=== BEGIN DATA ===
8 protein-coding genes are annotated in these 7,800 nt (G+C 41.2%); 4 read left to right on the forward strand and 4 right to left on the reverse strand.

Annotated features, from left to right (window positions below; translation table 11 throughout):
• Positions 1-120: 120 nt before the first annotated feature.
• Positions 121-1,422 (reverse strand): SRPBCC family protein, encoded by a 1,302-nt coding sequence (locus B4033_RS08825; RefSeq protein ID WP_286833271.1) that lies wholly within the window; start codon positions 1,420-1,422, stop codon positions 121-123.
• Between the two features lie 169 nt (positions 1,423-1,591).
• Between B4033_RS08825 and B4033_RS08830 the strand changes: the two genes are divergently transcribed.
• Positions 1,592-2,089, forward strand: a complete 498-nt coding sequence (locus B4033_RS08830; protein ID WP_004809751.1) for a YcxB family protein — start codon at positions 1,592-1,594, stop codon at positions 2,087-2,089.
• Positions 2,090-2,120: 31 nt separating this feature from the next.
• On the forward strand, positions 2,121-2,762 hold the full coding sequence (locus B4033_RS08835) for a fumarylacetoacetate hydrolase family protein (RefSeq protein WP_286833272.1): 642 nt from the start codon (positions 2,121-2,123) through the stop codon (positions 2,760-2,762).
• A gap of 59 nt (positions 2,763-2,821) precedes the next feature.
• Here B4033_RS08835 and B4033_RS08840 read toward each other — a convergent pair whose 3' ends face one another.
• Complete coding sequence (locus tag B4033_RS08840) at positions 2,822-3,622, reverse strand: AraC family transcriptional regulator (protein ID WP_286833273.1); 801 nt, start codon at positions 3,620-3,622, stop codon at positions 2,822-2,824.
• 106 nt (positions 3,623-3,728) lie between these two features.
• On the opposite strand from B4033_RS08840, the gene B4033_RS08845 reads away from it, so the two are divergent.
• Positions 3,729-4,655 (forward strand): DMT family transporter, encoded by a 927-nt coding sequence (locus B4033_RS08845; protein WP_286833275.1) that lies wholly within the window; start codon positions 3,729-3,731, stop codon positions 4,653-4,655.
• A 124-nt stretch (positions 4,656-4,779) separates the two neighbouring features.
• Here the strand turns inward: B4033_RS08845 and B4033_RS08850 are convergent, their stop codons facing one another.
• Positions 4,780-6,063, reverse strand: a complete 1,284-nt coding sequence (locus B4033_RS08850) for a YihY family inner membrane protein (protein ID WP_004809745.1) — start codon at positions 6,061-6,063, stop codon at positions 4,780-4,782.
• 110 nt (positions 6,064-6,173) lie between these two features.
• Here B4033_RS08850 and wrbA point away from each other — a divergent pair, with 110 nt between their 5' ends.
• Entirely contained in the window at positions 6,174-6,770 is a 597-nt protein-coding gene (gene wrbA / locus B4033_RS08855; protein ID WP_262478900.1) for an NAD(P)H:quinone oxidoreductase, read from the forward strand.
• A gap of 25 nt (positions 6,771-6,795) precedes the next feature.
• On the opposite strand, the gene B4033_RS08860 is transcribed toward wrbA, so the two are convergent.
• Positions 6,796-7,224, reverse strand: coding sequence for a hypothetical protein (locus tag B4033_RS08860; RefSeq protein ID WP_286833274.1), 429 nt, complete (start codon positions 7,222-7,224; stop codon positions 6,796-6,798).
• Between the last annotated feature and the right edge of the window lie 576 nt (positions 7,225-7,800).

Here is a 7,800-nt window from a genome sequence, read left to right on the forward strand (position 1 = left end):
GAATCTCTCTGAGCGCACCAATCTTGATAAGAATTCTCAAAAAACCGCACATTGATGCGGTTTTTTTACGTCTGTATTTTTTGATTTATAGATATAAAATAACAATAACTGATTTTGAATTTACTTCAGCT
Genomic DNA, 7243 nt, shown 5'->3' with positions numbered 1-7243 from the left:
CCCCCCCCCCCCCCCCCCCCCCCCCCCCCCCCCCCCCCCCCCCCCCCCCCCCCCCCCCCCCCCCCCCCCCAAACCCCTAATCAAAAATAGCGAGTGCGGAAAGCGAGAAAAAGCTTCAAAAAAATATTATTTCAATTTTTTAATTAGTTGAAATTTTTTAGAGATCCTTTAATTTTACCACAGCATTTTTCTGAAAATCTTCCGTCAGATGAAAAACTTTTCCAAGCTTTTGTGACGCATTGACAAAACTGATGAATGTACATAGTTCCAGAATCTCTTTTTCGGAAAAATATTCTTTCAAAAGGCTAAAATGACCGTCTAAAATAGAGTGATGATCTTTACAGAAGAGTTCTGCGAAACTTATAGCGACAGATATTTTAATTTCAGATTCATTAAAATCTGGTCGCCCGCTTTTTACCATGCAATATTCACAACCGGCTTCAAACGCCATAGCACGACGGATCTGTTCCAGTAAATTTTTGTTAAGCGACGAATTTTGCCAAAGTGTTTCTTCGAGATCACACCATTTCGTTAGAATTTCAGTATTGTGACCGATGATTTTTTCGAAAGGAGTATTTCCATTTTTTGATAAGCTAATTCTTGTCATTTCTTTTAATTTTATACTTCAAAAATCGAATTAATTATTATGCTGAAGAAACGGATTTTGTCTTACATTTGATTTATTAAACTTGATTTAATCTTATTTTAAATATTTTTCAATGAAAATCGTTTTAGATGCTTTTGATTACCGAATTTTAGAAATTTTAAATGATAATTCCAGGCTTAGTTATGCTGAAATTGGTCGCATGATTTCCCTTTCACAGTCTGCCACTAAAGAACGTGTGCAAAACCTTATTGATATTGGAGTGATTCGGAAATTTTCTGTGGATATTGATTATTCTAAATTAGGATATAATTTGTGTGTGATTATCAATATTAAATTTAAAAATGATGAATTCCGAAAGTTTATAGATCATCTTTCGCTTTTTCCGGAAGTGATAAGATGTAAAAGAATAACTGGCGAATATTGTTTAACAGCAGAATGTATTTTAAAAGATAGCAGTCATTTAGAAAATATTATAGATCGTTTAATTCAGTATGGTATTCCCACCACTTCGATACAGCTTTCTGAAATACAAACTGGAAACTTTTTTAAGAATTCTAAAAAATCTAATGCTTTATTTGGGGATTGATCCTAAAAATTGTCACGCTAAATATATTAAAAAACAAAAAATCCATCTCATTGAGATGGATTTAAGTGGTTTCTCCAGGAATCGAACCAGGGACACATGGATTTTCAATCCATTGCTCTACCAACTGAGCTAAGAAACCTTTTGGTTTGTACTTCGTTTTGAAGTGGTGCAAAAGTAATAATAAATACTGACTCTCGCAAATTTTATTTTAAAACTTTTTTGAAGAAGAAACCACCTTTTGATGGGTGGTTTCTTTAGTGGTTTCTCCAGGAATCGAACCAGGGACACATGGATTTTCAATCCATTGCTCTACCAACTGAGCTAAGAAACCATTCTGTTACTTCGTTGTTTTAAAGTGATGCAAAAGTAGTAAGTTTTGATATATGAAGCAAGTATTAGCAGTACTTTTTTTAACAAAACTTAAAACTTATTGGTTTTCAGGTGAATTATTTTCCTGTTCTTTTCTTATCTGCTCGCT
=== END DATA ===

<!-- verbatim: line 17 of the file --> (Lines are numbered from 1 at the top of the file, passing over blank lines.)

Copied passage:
• Here the strand turns inward: B4033_RS08845 and B4033_RS08850 are convergent, their stop codons facing one another.